"Not a single drawing or line of my handwriting survived my childhood. I sometimes wonder if that's why I hang onto the drawings my students leave behind. They are so alive to me. They give me something in the way a song I love gives me something. I can't explain. Sometimes I copy them. Sometimes I draw on them, color them, cut them out. Almost all the pictures in this book are rescued images by students."

I am moved by the intimacy and matter-of-fact vulnerability of those words and the volumes of meaning and unspoken experience they gently paper over, especially how the opening verb "survived" is echoed in the closing verb "rescued". Later she writes about a class exercise:

"Sometimes we may encounter strong feelings and unexpected memories. We are free to follow them or to turn away from them or to change them with fiction. Sometimes we become unexpectedly emotional when reading aloud. We are always free to stop or to have someone else read it for us. And unless someone asks, we let any classmate recover on their own, allowing them the choice of privacy in the presence of classmates who lend silent support."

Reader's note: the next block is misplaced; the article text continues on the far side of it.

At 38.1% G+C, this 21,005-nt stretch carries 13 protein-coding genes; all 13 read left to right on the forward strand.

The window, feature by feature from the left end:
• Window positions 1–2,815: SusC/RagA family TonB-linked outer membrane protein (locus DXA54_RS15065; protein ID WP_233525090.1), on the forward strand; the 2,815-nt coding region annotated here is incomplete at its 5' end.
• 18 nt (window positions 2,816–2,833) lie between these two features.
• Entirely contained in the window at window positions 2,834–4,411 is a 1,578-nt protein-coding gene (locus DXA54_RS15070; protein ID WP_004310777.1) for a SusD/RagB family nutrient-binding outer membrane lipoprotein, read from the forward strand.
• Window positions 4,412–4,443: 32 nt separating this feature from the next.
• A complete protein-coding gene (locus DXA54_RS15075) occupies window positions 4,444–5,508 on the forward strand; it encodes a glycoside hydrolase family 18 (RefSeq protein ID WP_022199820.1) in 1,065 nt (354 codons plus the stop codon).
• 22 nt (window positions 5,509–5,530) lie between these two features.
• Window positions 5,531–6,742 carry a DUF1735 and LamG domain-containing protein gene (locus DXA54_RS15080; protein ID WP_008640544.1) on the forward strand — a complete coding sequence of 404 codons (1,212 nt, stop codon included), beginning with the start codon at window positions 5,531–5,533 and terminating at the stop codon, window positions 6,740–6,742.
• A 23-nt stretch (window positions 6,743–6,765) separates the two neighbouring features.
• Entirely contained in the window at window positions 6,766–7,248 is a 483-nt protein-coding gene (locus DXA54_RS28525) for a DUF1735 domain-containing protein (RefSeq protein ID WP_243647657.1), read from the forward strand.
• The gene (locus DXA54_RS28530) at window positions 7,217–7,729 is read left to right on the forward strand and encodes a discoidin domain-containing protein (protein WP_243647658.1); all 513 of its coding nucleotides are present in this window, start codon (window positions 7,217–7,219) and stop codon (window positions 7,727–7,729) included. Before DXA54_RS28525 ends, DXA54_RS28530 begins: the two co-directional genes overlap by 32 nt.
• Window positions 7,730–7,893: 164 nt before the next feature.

In class, Barry requires everyone to assume a pseudonym that replaces their actual name for the entire semester. Hers have included: Professor Hotdog, Professor Peanut, Professor Skeletor, and Hot Stuff the Little Devil. When one of her former students described this approach to me a few years ago, I found it both silly and a little off-putting, as though Barry were depersonalizing her classrooms. She's not. Instead, she's found a way of becoming more personal, of accessing the unnamed and unnamable parts of ourselves, rediscovering the tiny fingers that understood everything there is to know about a piece of paper and a pencil.

Barry wants to rescue us all.

Will Making Comics help produce the next MacArthur-winning comics artist? I doubt it. I don't even know if it will help to produce any published comics. That's not Barry's goal. No matter your goal, you'll benefit from reading this work.